I’m not going to finish my 30 before 30 list. Here’s why.

holly brockwell woman of the year

In July 2014, I wrote a list.

It was a list of 30 things I’d like to achieve before my 30th birthday in December this year. I had a year and 5 months – so much time.

At the time of writing the list, I was living in my hometown of Nottingham. I’d gone back there for a while, to be with my family and have some time away from the stuff that was going wrong for me in London. All my schoolfriends had moved away, so I didn’t know many people, and my evenings were pretty empty. I was working in a tiny marketing agency and no one wanted to hang out after work – they were mostly married or coupled up, most had kids. I needed something to keep me busy, and the list was it.

For the first few months, I raced through it. I devoured the first few books on the top 50 list, eagerly watched the films I was most excited about on the top 100.  I started singing lessons. I went to a beer festival. I booked a skydive. I was actively trying, and it was giving me so much satisfaction. It took over my life, really, because there was nothing else to fixate on. My career, my friends and my lovelife were sorely lacking at that point. I was lonely, and when I’m lonely I focus like hell.

And then everything changed.

In mudslips and landslides, everything about my life changed over that year and a half. I started writing phone reviews in the evenings while still working my full-time job (often filming review videos at 2am, having changed the time on the handset so you couldn’t tell), then got offered a full-time journalism job at ShinyShiny off the back of it. I moved back to London to work there full time, loved that job, lost that job (we all got laid off), started my own women’s tech site, founded my own business, and basically worked all the hours I could to get it off the ground.

It didn’t leave much time for the list.

I’ve been aware for quite a while that the list was becoming a burden. Not only that I didn’t have time to focus on it, but also that I didn’t really want to. I’ve learnt so much from it, and I’ll be writing a post about that sometime soon, but at this point I’ve either completed or will complete 25 of the 30 items, and I think that’s enough:

1. Watch every single one of IMDB’s top 100 films
2. Read every single book on Waterstones’ ‘50 books to read before you die’ list. Except the Bible
4. Go abroad on my own
5. Reach 10,000 Twitter followers
6. Donate *something*
7. Start and finish a course of dance lessons
8. Start and finish a course of singing lessons
9. Learn to sew
10. Throw a really amazing party and not cancel it
11. Visit Wales
12. Visit Scotland
13. Visit Ireland
15. Learn to cook 3 new dishes
16. Learn to make 3 new desserts
17. Raise £1000 for charity (I raised £4000!)
18. Have a column or article published in a physical newspaper or magazine, with my name on it (I now have a regular page in Woman & Home)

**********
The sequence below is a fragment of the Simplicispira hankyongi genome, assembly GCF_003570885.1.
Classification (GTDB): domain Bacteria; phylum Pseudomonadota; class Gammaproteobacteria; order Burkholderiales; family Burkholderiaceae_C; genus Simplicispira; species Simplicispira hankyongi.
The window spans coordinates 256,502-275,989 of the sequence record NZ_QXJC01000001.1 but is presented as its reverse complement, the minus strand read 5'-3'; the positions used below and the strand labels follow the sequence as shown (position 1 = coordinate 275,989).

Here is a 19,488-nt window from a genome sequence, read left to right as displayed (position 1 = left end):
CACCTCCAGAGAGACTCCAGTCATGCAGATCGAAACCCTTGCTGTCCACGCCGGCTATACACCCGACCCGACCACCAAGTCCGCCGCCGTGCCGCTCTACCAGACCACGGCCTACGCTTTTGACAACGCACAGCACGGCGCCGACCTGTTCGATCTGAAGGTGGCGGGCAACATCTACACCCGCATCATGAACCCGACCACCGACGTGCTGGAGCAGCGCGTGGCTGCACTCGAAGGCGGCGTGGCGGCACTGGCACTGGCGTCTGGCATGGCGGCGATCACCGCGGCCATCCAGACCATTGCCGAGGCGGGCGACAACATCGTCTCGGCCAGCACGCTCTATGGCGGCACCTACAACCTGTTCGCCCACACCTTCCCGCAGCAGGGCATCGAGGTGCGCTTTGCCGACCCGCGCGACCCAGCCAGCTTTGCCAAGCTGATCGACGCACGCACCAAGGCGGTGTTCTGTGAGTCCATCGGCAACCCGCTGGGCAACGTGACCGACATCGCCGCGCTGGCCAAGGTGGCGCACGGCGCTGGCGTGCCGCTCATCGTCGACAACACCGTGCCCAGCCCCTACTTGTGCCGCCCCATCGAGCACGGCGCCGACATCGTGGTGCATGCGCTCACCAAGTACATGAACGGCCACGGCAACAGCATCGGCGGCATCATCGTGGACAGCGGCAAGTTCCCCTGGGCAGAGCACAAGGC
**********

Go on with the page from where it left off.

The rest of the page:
20. Learn to love beer, or at least cider
21. Learn to taste wine properly
22. Jump out of a plane
23. Be on TV
24. Go to a festival
25. Learn an instrument well enough to play the Game of Thrones theme song
26. Make a website
27. Perform in public
28. Take an entry-level lesson in something new

I’ve crossed off a couple of things that aren’t technically done yet (eg. I’m not going to Ireland ’til April, and my birthday party is in December) but they’re happening, so they’re essentially sorted.

25/30 is 83%, so I’ve got a First.

The 5 things remaining are ones I haven’t even attempted, and I’m fine with that:

3. Write the first chapter of a book.
14. Be an extra in something.
19. Learn to juggle
29. Learn/improve a language (although I’ve taken two trips to Barcelona, which improved my Spanish no end)
30. Write a comedy song

30 things I’ve done instead

Some absolutely incredible things have happened since I wrote the list. Things I would never have dreamed of putting on it. So I’m OK with the fact that I haven’t learnt to juggle, because I’ve done all this:

  1. Won Woman of the Year
  2. Visited 3 new countries (Spain, Germany, China)
  3. Visited a new continent (Asia)
  4. Became a director of my own business
  5. Became an aunty to the two best little girls in the entire world
  6. Judged a hackathon
  7. Appeared on the news talking about women in games
  8. Randomly got my face used in an app
  9. Climbed up the O2
  10. Turned down several kickass job offers because I’m busy doing my own thing
  11. Got the Daily Mail to write about Venn diagrams
  12. Got called a “Twitter phenom” by Fortune
  13. Got called a “titcow” by 8Chan
  14. Landed a regular feature in a big print publication
  15. Drank 21 shots on a night out and didn’t die (that Periscope has been very much deleted)
  16. Trained up as a charity volunteer
  17. Got a giant chocolate replica of my own face
  18. Got included in a list of “badass women
  19. Had no less than three Twitter parody accounts made of me, including one specifically for my teeth (they’ve been suspended)
  20. Appeared on This Morning (with pornstar hair)
  21. Got discussed on The Wright Stuff without them even bothering to tell me
  22. Got a sort-of apology from Matthew Wright
  23. Had an entire essay written about me by a men’s rights site
  24. Read a debate about the size of my vagina in the Daily Mail comments (#14)
  25. Talked about cows on the BBC (1:20)
  26. Guested on Jeremy Vine (the largest current affairs show in Europe, I’m told!) twice
  27. Talked on a panel about women in technology
  28. Spoke at a primary school about being a journalist
  29. Went on Women’s Hour
  30. Felt pretty bloody good about turning 30. Which, by the way, I’m going to be doing in China. I love my job.

If I ever feel the pressing need to do any of the other 5 things, I’ve got the rest of my life. It’s not a bucket list, after all – 30 is just the beginning.

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